California Welfare and Institutions Code Section 366.26 - Interpretation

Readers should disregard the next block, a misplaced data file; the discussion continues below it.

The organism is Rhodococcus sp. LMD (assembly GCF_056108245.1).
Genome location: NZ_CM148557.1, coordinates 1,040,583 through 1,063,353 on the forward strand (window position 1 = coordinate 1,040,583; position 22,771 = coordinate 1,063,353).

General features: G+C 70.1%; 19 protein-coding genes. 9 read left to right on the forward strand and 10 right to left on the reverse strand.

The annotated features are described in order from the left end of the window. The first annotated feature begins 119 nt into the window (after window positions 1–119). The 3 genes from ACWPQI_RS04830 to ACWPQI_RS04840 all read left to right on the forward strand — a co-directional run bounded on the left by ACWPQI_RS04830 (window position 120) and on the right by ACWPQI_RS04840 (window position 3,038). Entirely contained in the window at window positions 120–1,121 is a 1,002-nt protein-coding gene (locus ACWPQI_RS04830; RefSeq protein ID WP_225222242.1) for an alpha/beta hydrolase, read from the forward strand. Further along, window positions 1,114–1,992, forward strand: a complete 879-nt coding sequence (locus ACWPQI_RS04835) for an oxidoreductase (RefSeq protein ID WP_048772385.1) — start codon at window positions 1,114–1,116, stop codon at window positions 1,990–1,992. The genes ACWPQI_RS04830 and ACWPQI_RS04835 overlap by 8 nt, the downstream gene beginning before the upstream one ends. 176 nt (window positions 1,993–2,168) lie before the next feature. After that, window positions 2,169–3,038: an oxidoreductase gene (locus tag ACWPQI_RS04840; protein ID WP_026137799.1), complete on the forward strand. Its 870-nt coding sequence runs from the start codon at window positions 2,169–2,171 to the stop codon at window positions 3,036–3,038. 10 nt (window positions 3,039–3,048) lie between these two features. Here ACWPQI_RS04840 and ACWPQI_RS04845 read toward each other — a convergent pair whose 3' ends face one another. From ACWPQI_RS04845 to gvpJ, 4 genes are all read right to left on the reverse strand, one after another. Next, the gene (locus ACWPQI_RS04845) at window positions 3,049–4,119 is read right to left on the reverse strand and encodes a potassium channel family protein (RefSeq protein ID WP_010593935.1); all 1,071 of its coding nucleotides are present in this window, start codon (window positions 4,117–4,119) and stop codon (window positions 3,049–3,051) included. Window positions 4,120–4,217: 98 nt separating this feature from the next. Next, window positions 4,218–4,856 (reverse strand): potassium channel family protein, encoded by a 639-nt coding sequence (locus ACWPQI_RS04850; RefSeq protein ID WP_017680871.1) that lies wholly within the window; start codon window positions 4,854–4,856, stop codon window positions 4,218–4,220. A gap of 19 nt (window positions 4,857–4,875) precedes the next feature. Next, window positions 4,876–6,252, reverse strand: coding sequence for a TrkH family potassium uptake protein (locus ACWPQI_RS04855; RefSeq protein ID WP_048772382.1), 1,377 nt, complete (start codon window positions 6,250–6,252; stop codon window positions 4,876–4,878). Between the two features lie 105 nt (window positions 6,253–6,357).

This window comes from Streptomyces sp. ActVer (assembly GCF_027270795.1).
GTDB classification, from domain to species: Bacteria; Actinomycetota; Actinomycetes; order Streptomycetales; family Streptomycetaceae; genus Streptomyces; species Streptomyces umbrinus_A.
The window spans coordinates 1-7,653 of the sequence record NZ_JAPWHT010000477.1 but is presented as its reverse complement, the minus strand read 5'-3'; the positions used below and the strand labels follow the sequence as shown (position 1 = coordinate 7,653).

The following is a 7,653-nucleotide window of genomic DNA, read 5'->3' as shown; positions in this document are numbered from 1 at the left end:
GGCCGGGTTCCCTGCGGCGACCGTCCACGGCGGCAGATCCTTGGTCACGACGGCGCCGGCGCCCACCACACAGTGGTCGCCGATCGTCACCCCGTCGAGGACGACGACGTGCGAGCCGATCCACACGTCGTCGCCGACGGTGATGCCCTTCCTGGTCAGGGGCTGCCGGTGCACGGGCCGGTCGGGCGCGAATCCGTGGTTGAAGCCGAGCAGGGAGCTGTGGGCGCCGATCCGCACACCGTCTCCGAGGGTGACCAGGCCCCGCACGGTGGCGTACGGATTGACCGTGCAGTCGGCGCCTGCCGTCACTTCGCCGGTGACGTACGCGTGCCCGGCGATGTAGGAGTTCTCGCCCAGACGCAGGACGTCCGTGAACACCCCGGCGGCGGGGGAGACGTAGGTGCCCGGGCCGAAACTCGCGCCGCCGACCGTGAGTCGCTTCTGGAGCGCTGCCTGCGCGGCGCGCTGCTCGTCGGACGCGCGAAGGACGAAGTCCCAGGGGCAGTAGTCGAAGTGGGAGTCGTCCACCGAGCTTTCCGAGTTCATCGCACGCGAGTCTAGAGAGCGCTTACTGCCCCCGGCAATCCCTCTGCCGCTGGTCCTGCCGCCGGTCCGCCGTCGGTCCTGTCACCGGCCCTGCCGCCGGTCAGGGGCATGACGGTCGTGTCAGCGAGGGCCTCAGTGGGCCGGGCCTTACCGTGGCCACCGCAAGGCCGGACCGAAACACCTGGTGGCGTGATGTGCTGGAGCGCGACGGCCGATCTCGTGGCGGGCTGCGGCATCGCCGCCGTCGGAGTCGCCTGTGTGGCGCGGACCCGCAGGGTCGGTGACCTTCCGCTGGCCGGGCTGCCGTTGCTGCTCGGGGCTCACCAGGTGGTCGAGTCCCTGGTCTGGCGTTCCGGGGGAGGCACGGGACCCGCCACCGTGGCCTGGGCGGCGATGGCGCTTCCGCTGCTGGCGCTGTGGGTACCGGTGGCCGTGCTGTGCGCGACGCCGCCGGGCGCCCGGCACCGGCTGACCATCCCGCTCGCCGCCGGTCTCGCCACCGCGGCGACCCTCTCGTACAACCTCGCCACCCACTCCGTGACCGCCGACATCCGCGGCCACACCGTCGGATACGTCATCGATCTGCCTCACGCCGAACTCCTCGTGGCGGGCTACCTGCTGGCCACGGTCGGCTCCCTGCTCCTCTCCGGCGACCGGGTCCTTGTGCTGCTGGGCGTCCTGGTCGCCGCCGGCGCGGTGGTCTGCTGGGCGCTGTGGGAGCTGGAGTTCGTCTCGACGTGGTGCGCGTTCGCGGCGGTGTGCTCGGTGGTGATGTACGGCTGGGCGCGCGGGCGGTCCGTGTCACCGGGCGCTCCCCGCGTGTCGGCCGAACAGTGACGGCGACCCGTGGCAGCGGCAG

In re Jasmine T.(1999), the court concluded that "when subdivision (c)(4) of the Welfare and Institutions Code section 366.26 is read in context of the entire section, it is apparent that it was only intended to require . . . an order of visitation . . ." in the circumstance in which the child is palced in long-term foster care. ( Jasmine T., supra, 91 Cal. App. 4th at p. 621, emphasis added.) On that basis, Jasmine T. concluded no error had occurred when a juvenile court failed to order parental visitation, because the child's long-term plan was for legal guardianship, not foster care. (Ibid.) A simple example illustrates the error of the conclusion reached in Jasmine T.. Under subdivision (c)(1)(A) of section 366.26, a parent may avoid termination of her parental rights to an otherwise adoptable child if she can demonstrate she has "maintained regular visitation and contact with her child and the child would benefit from continuing the relationship." Once such a showing has been made, subdivision (c)(A) permits the court to select either legal guardianship or foster-care, in order, as the child's long-term placement . However, if the rule in Jasmine T. obtained, such a showing by the parent would be meaningless if the court chose guardianship over foster care, as it is statutorily required to do. In such a case, the parent would have gone to great lengths to demonstrate the detriment her child would suffer by termination of the parental relationship, and the significant benefits the child derives by maintaining that relationship. (See In re Autumn H. (1994) 27 Cal. App. 4th 567, 575 If parent is able to show that "severing the natural parent/child relationship would deprive the child of a substantial, positive emotional attachment such that the child would be greatly harmed", strong statutory preference for adoption is overcome and the biological parent's rights will not be terminated.) Despite the fact that the parent had just made the very difficult showing of exceptional circumstances necessary to satisfy subdivision (c)(1)(A), under Jasmine T. and upon a further minimal finding of undefined detriment, the juvenile court could simply proceed to refuse to enter a visitation order, thereby effectively cutting off the ongoing relationship it had just concluded significantly benefited the child. In sum, in the general context of section 366.26, and the specific context of subdivision (c)'s mechanisms for avoiding termination of parental rights and maintaining the parent-child relationship, we conclude the Legislature did not intend subdivision (c)(4)'s requirement for a visitation order to apply only in those unusual circumstances in which a child is placed with and bonded to a foster parent who, although committed to a permanent relationship with the child, is unwilling to become a legal guardian.